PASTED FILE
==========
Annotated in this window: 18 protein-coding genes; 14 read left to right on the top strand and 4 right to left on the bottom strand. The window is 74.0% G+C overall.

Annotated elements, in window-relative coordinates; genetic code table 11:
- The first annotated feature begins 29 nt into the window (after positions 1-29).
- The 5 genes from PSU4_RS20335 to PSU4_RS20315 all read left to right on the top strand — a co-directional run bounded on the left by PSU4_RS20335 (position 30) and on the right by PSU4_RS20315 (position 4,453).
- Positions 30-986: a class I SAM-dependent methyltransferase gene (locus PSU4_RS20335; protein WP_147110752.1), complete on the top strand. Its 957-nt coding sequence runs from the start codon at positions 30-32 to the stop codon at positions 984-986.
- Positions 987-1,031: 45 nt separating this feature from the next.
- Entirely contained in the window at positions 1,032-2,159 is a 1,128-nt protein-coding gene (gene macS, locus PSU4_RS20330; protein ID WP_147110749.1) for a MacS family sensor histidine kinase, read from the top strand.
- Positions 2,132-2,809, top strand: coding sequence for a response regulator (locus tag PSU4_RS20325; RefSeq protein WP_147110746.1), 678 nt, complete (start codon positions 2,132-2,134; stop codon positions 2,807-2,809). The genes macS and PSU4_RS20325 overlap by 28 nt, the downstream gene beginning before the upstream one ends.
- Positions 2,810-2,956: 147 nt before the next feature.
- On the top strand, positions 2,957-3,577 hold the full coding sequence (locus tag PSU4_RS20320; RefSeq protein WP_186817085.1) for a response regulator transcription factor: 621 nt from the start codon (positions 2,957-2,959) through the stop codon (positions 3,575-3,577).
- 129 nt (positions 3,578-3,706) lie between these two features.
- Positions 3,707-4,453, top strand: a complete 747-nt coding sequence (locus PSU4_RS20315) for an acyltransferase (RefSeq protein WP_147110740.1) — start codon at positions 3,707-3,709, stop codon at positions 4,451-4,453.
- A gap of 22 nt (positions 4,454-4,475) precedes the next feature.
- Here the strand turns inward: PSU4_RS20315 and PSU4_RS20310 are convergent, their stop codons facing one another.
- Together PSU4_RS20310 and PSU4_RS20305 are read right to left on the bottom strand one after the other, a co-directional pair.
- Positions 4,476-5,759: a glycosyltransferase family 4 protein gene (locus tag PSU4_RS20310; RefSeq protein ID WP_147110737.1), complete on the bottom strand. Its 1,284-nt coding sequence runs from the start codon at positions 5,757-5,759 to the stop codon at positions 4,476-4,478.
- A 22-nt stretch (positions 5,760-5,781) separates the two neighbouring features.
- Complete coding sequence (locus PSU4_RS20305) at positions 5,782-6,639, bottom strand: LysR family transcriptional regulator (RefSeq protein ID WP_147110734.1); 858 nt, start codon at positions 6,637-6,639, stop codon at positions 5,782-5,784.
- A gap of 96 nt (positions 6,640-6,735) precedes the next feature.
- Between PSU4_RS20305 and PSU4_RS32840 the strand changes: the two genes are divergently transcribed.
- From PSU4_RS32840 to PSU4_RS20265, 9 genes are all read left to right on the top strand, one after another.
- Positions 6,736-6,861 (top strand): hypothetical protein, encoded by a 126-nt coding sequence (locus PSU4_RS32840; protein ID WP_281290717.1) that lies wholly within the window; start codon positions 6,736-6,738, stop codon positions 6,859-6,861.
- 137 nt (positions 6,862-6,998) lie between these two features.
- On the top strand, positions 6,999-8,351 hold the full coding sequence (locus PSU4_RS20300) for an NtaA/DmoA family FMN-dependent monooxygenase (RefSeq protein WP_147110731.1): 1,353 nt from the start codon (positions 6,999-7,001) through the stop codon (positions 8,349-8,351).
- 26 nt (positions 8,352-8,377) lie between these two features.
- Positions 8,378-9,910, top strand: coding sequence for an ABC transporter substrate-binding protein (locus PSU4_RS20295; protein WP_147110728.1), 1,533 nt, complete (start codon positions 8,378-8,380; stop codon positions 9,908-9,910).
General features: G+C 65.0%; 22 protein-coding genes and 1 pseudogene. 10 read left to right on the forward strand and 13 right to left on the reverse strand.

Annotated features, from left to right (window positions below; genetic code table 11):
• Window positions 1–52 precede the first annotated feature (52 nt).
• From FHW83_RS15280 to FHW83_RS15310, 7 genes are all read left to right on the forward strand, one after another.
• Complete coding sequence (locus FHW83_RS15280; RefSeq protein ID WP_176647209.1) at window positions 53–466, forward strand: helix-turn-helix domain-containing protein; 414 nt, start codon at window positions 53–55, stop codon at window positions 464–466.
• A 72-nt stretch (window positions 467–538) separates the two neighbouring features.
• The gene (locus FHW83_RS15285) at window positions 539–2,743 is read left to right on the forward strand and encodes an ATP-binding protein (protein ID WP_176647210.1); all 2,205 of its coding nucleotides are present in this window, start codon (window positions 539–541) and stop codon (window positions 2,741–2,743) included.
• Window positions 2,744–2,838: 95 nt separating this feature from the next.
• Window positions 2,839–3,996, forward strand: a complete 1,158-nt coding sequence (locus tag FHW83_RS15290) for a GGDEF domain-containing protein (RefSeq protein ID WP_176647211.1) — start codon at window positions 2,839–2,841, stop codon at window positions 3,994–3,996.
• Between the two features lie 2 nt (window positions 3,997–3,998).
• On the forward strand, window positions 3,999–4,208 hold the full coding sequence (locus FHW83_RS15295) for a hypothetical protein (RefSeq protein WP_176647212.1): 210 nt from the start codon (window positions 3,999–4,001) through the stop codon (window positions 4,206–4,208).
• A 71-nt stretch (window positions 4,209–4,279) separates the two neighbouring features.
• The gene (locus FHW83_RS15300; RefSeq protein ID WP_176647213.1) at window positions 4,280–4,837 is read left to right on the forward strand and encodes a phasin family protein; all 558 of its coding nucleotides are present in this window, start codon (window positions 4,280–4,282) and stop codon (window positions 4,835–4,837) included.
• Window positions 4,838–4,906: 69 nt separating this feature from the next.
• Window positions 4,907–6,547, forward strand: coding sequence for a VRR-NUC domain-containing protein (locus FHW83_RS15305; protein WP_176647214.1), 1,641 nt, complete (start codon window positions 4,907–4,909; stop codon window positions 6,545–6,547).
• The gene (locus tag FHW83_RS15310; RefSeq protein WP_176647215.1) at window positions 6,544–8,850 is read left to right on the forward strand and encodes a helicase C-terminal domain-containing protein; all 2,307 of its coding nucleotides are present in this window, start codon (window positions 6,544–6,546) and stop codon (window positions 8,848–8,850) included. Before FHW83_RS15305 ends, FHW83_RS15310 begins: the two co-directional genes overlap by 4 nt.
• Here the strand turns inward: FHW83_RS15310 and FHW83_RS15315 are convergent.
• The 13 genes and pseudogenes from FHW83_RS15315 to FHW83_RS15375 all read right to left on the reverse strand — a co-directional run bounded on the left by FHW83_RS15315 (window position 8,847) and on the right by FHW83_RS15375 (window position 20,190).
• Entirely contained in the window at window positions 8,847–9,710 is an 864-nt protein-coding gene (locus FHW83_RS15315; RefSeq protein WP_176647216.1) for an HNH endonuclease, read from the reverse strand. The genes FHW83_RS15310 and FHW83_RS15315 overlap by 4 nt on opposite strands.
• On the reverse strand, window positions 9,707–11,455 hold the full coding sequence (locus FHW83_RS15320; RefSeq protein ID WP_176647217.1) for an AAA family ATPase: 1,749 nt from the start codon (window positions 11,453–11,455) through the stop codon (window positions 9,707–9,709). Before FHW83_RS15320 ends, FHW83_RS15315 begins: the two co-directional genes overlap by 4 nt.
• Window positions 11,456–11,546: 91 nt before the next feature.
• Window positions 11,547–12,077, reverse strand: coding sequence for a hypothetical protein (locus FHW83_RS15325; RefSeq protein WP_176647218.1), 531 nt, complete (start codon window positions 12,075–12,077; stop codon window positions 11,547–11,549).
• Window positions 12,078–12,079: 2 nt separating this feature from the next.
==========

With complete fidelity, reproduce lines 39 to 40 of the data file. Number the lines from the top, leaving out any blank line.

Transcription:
• The gene (locus FHW83_RS15300; RefSeq protein ID WP_176647213.1) at window positions 4,280–4,837 is read left to right on the forward strand and encodes a phasin family protein; all 558 of its coding nucleotides are present in this window, start codon (window positions 4,280–4,282) and stop codon (window positions 4,835–4,837) included.
• Window positions 4,838–4,906: 69 nt separating this feature from the next.